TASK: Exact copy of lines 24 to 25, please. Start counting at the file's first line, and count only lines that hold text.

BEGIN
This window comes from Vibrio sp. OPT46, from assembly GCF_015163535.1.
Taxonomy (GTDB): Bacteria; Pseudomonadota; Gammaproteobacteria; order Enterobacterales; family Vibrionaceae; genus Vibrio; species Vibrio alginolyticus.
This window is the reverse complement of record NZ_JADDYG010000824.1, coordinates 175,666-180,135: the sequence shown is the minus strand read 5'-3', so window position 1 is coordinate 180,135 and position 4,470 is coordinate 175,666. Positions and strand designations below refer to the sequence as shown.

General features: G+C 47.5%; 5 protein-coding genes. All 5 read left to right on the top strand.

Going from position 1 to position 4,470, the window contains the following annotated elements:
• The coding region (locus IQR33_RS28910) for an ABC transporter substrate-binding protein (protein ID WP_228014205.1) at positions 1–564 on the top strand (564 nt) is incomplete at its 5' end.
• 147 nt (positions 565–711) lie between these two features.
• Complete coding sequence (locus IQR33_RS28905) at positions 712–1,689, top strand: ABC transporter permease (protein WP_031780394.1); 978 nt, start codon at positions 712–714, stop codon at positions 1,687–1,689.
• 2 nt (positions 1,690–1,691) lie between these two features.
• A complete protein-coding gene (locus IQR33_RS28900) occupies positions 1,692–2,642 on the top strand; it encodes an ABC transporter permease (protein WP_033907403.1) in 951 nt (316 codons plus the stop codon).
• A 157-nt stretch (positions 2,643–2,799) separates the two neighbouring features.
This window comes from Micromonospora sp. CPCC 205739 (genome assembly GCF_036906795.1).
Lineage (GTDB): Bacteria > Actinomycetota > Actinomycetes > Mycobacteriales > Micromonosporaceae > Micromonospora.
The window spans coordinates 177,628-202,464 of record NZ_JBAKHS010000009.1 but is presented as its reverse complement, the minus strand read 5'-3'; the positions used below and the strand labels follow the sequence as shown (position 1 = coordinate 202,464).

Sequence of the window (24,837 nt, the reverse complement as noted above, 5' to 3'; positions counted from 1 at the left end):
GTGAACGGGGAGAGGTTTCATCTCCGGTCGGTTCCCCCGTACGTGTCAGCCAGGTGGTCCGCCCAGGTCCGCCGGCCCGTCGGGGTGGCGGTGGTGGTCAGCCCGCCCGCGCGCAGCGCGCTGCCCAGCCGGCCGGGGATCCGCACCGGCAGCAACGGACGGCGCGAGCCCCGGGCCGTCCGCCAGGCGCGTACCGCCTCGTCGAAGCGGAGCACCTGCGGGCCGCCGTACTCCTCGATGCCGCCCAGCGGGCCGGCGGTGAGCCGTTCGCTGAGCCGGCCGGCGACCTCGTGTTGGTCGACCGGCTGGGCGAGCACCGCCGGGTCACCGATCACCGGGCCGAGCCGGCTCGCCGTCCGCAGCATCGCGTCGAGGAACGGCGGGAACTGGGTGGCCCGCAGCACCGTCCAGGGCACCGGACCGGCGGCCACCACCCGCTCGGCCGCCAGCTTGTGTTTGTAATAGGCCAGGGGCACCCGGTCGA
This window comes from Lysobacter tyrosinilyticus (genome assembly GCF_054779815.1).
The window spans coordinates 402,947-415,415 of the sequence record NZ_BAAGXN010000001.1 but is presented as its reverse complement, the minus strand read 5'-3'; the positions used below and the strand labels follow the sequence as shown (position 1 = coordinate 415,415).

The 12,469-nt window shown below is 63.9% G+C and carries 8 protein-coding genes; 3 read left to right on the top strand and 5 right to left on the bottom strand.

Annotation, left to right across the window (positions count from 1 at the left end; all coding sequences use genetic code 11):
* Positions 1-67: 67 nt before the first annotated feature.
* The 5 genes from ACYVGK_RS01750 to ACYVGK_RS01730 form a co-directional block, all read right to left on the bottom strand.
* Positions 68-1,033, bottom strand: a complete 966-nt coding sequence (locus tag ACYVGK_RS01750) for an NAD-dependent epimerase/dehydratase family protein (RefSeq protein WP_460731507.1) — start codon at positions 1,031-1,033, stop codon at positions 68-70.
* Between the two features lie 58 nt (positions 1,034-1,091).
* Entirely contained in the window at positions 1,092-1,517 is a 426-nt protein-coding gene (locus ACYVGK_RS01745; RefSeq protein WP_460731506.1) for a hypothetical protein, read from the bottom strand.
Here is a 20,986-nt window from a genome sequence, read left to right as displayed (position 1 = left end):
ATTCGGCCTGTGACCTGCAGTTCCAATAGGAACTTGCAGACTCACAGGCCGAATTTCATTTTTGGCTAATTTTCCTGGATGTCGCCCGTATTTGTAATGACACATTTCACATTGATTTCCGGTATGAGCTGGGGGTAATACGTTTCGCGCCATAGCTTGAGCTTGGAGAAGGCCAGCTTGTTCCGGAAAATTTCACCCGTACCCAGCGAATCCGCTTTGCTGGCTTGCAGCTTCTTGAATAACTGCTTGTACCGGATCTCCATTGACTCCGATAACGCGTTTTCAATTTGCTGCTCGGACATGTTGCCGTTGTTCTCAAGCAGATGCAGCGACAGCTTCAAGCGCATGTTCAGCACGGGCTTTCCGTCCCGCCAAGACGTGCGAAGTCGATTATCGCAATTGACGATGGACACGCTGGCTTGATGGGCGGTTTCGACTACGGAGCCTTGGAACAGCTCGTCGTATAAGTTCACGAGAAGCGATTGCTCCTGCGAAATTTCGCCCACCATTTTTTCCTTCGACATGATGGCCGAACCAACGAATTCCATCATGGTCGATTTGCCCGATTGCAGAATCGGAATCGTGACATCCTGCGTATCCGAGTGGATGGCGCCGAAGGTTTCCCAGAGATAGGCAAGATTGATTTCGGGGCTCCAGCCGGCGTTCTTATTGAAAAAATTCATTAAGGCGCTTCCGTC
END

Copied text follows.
* Between the two features lie 58 nt (positions 1,034-1,091).
* Entirely contained in the window at positions 1,092-1,517 is a 426-nt protein-coding gene (locus ACYVGK_RS01745; RefSeq protein WP_460731506.1) for a hypothetical protein, read from the bottom strand.